The chief examined the plump C of E clergyman and asked why he had come to the island? The clergyman said “I have come to bring Goodness to you”.
      “Splendid” said the chief “roast him on the spit”.
      Then the chief asked the lean Presbyterian why he had come to the island? “To warn you about the evil to come if you don’t change your ways” was the answer.
      “Splendid” said the chief “boil him in the big pot until he is digestible”.
      Then he asked the third and was told “I am a Green and want you to stop eating meat as it damages the environment”.
      “Rubbish” said the chief “throw him to the sharks”.

      20

      • #
        Dennis

        But when the Catholic not mentioned was threatened with being boiled he protested: “no way you can boil me, I’m a friar.

        60

        • #
          Graeme No.3

          I adjusted (homogenised?) the last line to get it through the Mods. And yes, the original involved a Catholic clergyman.

          10

    • #
      Rowjay

      Hello DonS – the “clueless stooges” as you put it are trying to counteract a similar group in the general population who are mercilessly pushing for unsustainable wind/solar projects without any sort of backup option – $5 billion won’t buy you enough batteries to fix the issues these are causing. With the Torrens A conventional gas plant in SA and Liddel coal plant in NSW scheduled for shutdown in the near future, a spinning option like hydro is the best bet to stabilise the grid and add some punch when needed during peak usage times when the wind stagnates, and use the inevitable oversupply when the wind picks up and decides to spin about 14 GW nameplate when it is not needed for daily use. Where will the water come from you may well ask – same place as the wind and just as unpredictable. The CSIRO had a Cloud Physics section in the early 1970′s which worked out that seeding dry (low moisture) clouds is rather pointless and its best to wait until it rains – and it will.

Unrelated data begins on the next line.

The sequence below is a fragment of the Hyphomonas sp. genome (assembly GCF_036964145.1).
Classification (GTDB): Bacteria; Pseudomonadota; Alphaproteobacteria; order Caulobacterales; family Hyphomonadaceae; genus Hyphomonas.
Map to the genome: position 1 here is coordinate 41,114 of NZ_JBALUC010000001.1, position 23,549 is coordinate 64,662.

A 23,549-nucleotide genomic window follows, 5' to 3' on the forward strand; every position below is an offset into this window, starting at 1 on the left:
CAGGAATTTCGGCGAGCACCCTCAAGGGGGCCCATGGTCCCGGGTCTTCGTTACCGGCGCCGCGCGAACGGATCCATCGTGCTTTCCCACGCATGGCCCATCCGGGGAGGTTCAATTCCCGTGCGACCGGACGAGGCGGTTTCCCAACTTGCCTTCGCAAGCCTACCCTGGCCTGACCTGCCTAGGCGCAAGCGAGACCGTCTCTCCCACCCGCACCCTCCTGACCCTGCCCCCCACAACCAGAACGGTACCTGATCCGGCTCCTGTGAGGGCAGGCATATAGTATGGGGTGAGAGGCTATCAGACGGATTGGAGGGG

30

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    greggg

    ‘But the pandemic experience has brought on a surprising effect on this expected death rate among children. Starting in early March, expected deaths began a sharp decline, from an expected level of around 700 deaths per week to well under 500 by mid-April and throughout May. As untimely deaths spiked among the elderly in Manhattan nursing homes and in similar settings all over the country, something mysterious was saving the lives of children. As springtime in America came along with massive disruptions in family life amid near-universal lockdowns, roughly 30% fewer children died.’